Five things aimed at increasing gender equality in the 2018 budget

Five things aimed at increasing gender equality in the 2018 budget

Finance Minister Bill Morneau said gender equality would be an overarching theme of the 2018 federal budget, particularly when it comes to boosting the participation of women in the workplace.

That includes changes for paternity leave and plans for closing the gender wage gap in federally regulated workplaces, but here are some other measures aimed at advancing equality:

Finance Minister Bill Morneau gets an ovation after delivering the federal budget in the House of Commons in Ottawa


The Liberal government has been giving Status of Women Canada more and more things to do since coming to power with the promise to implement a feminist agenda, but the agency remained relatively strapped for cash. The budget, which makes it a full department, is changing that. The funding boost includes another $100 million over five years to expand a grants program for projects aimed at advancing gender equality and $1.8 million over two years to develop a strategy to engage men and boys with the issue.


The budget went through a full gender-based analysis, which involves thinking about how every tax or spending measure would impact men and women in different ways, while also taking things like age, income, ethnicity and other intersecting factors into account. The Liberals also included a “gender results framework,” which is meant to help them assess the impact this and future budgets will have on the greater goal of improving equality. To bolster these efforts going forward, the Liberals are also committing millions of dollars to improving the collection of data needed to do this. That includes $6.7 million over five years and $600,000 a year thereafter, for Statistics Canada to set up a new Centre for Gender, Diversity and Inclusion Statistics.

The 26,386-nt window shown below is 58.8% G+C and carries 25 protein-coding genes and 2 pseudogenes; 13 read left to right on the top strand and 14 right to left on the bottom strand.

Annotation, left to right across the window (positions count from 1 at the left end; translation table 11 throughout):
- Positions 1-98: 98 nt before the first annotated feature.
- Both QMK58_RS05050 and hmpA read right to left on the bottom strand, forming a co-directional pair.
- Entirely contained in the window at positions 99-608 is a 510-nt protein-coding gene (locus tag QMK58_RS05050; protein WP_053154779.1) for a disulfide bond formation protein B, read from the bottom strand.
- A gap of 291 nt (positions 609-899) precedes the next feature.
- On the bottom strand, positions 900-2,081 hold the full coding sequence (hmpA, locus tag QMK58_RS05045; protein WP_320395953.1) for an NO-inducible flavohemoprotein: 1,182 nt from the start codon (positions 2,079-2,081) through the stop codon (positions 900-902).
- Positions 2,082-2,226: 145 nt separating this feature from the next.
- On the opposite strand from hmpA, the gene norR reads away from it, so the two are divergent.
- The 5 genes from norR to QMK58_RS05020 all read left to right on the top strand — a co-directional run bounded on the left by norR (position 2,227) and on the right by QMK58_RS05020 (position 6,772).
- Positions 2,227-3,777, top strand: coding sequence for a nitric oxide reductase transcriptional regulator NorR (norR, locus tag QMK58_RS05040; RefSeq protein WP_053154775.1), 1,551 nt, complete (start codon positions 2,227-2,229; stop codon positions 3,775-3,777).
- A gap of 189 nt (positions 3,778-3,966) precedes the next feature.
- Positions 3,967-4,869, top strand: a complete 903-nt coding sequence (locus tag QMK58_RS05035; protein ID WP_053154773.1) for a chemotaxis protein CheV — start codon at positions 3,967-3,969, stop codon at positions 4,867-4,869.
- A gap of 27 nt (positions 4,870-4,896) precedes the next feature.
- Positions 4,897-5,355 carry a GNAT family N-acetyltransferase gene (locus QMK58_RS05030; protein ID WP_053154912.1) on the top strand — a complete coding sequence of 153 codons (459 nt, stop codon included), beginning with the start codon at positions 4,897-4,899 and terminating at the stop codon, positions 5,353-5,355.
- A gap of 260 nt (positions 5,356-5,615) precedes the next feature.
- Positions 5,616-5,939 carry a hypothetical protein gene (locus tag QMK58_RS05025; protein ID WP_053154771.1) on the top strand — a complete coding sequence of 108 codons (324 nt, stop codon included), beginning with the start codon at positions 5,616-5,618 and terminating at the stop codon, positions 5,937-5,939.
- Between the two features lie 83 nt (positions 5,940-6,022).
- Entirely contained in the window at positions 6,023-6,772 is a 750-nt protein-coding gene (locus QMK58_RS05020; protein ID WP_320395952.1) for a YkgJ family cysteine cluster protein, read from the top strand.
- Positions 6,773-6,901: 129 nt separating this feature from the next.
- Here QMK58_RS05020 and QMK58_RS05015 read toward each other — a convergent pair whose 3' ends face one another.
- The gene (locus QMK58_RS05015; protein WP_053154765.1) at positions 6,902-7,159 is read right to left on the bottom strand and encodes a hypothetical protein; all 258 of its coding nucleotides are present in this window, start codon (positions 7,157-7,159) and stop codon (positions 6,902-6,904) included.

The Liberal government is committing $5.5 million over five years to develop a national framework aimed at addressing gender-based violence at universities and colleges. They are also backing up the initiative with a threat: if a post-secondary institution is not serious enough about dealing with on-campus sexual assault in 2019, the government will consider withdrawing funding. The federal gender-based violence strategy is also getting an additional $86 million over five years to focus on things like preventing dating violence among teenagers and giving more support to sexual assault centres located near Canadian Forces bases.


The Liberal government wants to increase the participation of women in the workforce — and that includes jobs that have traditionally been dominated by men. The federal government will allocate $19.9 million over five years, for a pilot apprenticeship incentive grant to provide women with up to $6,000 while training in male-dominated skilled trades, such as welding or pipe-fitting. Other measures include $1.4 billion over three years from the Business Development Bank in new financing for female entrepreneurs and $105 million over five years to help the regional development agencies support women-led businesses.


The Liberal government is also committing to increasing its overseas humanitarian aid budget by $2 billion over five years, which the budget says will be focused on supporting women and girls through its feminist international development policy. The budget also includes $20.3 million over five years to settle 1,000 more refugee women and girls from conflict zones around the globe.

Original source: Financial Times
Published 27 February 2018